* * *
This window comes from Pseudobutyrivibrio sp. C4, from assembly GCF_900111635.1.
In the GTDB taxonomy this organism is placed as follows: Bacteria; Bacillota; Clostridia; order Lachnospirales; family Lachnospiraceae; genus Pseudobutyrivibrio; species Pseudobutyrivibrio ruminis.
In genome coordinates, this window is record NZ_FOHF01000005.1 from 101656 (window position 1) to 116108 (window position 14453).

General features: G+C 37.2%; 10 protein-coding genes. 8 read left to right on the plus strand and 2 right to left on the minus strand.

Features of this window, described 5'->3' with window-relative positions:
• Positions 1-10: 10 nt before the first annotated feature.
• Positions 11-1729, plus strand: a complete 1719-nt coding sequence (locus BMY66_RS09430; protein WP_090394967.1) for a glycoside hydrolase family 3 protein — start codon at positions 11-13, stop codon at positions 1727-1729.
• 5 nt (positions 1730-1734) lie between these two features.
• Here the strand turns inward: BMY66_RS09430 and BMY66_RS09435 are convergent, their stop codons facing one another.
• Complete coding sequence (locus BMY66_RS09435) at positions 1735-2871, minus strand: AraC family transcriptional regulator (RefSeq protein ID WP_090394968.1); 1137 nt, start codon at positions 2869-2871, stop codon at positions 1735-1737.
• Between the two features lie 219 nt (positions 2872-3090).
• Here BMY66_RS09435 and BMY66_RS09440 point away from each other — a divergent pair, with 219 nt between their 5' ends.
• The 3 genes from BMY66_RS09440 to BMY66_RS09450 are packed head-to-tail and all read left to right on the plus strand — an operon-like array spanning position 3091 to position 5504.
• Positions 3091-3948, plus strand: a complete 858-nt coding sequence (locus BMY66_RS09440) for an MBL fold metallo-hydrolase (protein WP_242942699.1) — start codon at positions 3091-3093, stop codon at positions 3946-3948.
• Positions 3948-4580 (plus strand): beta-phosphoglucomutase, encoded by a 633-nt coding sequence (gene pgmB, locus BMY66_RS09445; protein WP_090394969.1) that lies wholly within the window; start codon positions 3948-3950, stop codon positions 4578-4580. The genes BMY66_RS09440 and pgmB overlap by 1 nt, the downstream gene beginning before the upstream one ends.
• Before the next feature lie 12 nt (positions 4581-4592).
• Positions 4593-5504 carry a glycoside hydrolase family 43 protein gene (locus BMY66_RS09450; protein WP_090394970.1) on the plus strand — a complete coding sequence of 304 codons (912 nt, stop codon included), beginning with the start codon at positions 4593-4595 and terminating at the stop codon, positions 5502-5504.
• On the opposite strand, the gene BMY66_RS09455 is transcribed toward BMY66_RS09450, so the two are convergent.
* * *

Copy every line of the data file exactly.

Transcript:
This window comes from Pseudobutyrivibrio sp. C4, from assembly GCF_900111635.1.
In the GTDB taxonomy this organism is placed as follows: Bacteria; Bacillota; Clostridia; order Lachnospirales; family Lachnospiraceae; genus Pseudobutyrivibrio; species Pseudobutyrivibrio ruminis.
In genome coordinates, this window is record NZ_FOHF01000005.1 from 101656 (window position 1) to 116108 (window position 14453).

General features: G+C 37.2%; 10 protein-coding genes. 8 read left to right on the plus strand and 2 right to left on the minus strand.

Features of this window, described 5'->3' with window-relative positions:
• Positions 1-10: 10 nt before the first annotated feature.
• Positions 11-1729, plus strand: a complete 1719-nt coding sequence (locus BMY66_RS09430; protein WP_090394967.1) for a glycoside hydrolase family 3 protein — start codon at positions 11-13, stop codon at positions 1727-1729.
• 5 nt (positions 1730-1734) lie between these two features.
• Here the strand turns inward: BMY66_RS09430 and BMY66_RS09435 are convergent, their stop codons facing one another.
• Complete coding sequence (locus BMY66_RS09435) at positions 1735-2871, minus strand: AraC family transcriptional regulator (RefSeq protein ID WP_090394968.1); 1137 nt, start codon at positions 2869-2871, stop codon at positions 1735-1737.
• Between the two features lie 219 nt (positions 2872-3090).
• Here BMY66_RS09435 and BMY66_RS09440 point away from each other — a divergent pair, with 219 nt between their 5' ends.
• The 3 genes from BMY66_RS09440 to BMY66_RS09450 are packed head-to-tail and all read left to right on the plus strand — an operon-like array spanning position 3091 to position 5504.
• Positions 3091-3948, plus strand: a complete 858-nt coding sequence (locus BMY66_RS09440) for an MBL fold metallo-hydrolase (protein WP_242942699.1) — start codon at positions 3091-3093, stop codon at positions 3946-3948.
• Positions 3948-4580 (plus strand): beta-phosphoglucomutase, encoded by a 633-nt coding sequence (gene pgmB, locus BMY66_RS09445; protein WP_090394969.1) that lies wholly within the window; start codon positions 3948-3950, stop codon positions 4578-4580. The genes BMY66_RS09440 and pgmB overlap by 1 nt, the downstream gene beginning before the upstream one ends.
• Before the next feature lie 12 nt (positions 4581-4592).
• Positions 4593-5504 carry a glycoside hydrolase family 43 protein gene (locus BMY66_RS09450; protein WP_090394970.1) on the plus strand — a complete coding sequence of 304 codons (912 nt, stop codon included), beginning with the start codon at positions 4593-4595 and terminating at the stop codon, positions 5502-5504.
• On the opposite strand, the gene BMY66_RS09455 is transcribed toward BMY66_RS09450, so the two are convergent.